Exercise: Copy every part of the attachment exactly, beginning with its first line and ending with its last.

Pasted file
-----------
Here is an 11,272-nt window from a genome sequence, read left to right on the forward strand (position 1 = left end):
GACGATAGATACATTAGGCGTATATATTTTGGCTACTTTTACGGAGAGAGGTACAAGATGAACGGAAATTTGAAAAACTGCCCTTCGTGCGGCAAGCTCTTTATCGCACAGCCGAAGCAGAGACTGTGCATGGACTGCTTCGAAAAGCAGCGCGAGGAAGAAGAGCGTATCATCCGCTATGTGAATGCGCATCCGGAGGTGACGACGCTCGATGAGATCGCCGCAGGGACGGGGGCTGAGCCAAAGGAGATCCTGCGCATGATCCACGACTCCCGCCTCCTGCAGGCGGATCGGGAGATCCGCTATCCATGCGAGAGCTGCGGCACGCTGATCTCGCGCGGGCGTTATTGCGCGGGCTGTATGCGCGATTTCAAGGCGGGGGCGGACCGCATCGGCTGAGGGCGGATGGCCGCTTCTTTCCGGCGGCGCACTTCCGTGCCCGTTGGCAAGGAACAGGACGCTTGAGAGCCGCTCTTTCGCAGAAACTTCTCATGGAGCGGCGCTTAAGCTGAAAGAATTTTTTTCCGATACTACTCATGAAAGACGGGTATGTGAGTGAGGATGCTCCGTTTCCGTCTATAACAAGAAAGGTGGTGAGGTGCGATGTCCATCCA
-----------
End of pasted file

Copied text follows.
Here is an 11,272-nt window from a genome sequence, read left to right on the forward strand (position 1 = left end):
GACGATAGATACATTAGGCGTATATATTTTGGCTACTTTTACGGAGAGAGGTACAAGATGAACGGAAATTTGAAAAACTGCCCTTCGTGCGGCAAGCTCTTTATCGCACAGCCGAAGCAGAGACTGTGCATGGACTGCTTCGAAAAGCAGCGCGAGGAAGAAGAGCGTATCATCCGCTATGTGAATGCGCATCCGGAGGTGACGACGCTCGATGAGATCGCCGCAGGGACGGGGGCTGAGCCAAAGGAGATCCTGCGCATGATCCACGACTCCCGCCTCCTGCAGGCGGATCGGGAGATCCGCTATCCATGCGAGAGCTGCGGCACGCTGATCTCGCGCGGGCGTTATTGCGCGGGCTGTATGCGCGATTTCAAGGCGGGGGCGGACCGCATCGGCTGAGGGCGGATGGCCGCTTCTTTCCGGCGGCGCACTTCCGTGCCCGTTGGCAAGGAACAGGACGCTTGAGAGCCGCTCTTTCGCAGAAACTTCTCATGGAGCGGCGCTTAAGCTGAAAGAATTTTTTTCCGATACTACTCATGAAAGACGGGTATGTGAGTGAGGATGCTCCGTTTCCGTCTATAACAAGAAAGGTGGTGAGGTGCGATGTCCATCCA